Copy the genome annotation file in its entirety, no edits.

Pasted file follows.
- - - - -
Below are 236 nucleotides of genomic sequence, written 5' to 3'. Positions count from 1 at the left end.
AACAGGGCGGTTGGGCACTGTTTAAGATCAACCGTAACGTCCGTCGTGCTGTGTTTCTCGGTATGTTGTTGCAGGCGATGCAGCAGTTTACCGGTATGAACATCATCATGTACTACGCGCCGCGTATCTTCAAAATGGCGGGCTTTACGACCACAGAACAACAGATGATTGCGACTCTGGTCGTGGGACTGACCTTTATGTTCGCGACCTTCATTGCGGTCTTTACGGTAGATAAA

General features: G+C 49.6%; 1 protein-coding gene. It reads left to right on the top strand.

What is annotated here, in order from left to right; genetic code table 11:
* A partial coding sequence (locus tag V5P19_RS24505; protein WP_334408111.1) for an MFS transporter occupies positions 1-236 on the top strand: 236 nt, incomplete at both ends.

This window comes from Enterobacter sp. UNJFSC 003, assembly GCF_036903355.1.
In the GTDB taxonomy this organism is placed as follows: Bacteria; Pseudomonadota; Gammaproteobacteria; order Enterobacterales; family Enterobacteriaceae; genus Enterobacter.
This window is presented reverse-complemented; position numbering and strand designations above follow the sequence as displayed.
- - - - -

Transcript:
Below are 236 nucleotides of genomic sequence, written 5' to 3'. Positions count from 1 at the left end.
AACAGGGCGGTTGGGCACTGTTTAAGATCAACCGTAACGTCCGTCGTGCTGTGTTTCTCGGTATGTTGTTGCAGGCGATGCAGCAGTTTACCGGTATGAACATCATCATGTACTACGCGCCGCGTATCTTCAAAATGGCGGGCTTTACGACCACAGAACAACAGATGATTGCGACTCTGGTCGTGGGACTGACCTTTATGTTCGCGACCTTCATTGCGGTCTTTACGGTAGATAAA

General features: G+C 49.6%; 1 protein-coding gene. It reads left to right on the top strand.

What is annotated here, in order from left to right; genetic code table 11:
* A partial coding sequence (locus tag V5P19_RS24505; protein WP_334408111.1) for an MFS transporter occupies positions 1-236 on the top strand: 236 nt, incomplete at both ends.

This window comes from Enterobacter sp. UNJFSC 003, assembly GCF_036903355.1.
In the GTDB taxonomy this organism is placed as follows: Bacteria; Pseudomonadota; Gammaproteobacteria; order Enterobacterales; family Enterobacteriaceae; genus Enterobacter.
This window is presented reverse-complemented; position numbering and strand designations above follow the sequence as displayed.